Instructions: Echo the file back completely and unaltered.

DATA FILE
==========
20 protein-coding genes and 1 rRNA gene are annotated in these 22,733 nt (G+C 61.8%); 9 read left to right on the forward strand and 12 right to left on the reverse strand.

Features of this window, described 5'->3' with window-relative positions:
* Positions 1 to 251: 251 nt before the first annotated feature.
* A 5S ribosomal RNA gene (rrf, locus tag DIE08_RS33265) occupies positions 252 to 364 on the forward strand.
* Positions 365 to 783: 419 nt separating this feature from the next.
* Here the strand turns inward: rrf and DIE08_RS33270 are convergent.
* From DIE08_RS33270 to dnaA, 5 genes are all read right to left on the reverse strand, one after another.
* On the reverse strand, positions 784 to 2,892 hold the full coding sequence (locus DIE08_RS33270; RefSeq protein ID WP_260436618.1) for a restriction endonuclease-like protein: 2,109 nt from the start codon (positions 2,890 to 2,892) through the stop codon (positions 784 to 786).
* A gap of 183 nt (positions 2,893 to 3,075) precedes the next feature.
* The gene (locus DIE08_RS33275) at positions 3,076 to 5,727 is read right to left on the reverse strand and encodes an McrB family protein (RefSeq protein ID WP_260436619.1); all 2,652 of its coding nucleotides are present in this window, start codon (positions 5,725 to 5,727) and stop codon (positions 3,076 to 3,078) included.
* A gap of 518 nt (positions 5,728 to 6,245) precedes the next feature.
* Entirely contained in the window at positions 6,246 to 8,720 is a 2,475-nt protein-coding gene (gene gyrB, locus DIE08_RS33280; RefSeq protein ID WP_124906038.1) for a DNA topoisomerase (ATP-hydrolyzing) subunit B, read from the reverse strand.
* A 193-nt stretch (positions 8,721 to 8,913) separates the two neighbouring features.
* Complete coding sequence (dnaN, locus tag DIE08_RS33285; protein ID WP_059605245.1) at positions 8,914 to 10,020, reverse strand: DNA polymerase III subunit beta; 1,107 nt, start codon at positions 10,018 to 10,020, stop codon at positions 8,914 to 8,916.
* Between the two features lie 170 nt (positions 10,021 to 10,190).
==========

20 protein-coding genes and 1 rRNA gene are annotated in these 22,733 nt (G+C 61.8%); 9 read left to right on the forward strand and 12 right to left on the reverse strand.

Features of this window, described 5'->3' with window-relative positions:
* Positions 1 to 251: 251 nt before the first annotated feature.
* A 5S ribosomal RNA gene (rrf, locus tag DIE08_RS33265) occupies positions 252 to 364 on the forward strand.
* Positions 365 to 783: 419 nt separating this feature from the next.
* Here the strand turns inward: rrf and DIE08_RS33270 are convergent.
* From DIE08_RS33270 to dnaA, 5 genes are all read right to left on the reverse strand, one after another.
* On the reverse strand, positions 784 to 2,892 hold the full coding sequence (locus DIE08_RS33270; RefSeq protein ID WP_260436618.1) for a restriction endonuclease-like protein: 2,109 nt from the start codon (positions 2,890 to 2,892) through the stop codon (positions 784 to 786).
* A gap of 183 nt (positions 2,893 to 3,075) precedes the next feature.
* The gene (locus DIE08_RS33275) at positions 3,076 to 5,727 is read right to left on the reverse strand and encodes an McrB family protein (RefSeq protein ID WP_260436619.1); all 2,652 of its coding nucleotides are present in this window, start codon (positions 5,725 to 5,727) and stop codon (positions 3,076 to 3,078) included.
* A gap of 518 nt (positions 5,728 to 6,245) precedes the next feature.
* Entirely contained in the window at positions 6,246 to 8,720 is a 2,475-nt protein-coding gene (gene gyrB, locus DIE08_RS33280; RefSeq protein ID WP_124906038.1) for a DNA topoisomerase (ATP-hydrolyzing) subunit B, read from the reverse strand.
* A 193-nt stretch (positions 8,721 to 8,913) separates the two neighbouring features.
* Complete coding sequence (dnaN, locus tag DIE08_RS33285; protein ID WP_059605245.1) at positions 8,914 to 10,020, reverse strand: DNA polymerase III subunit beta; 1,107 nt, start codon at positions 10,018 to 10,020, stop codon at positions 8,914 to 8,916.
* Between the two features lie 170 nt (positions 10,021 to 10,190).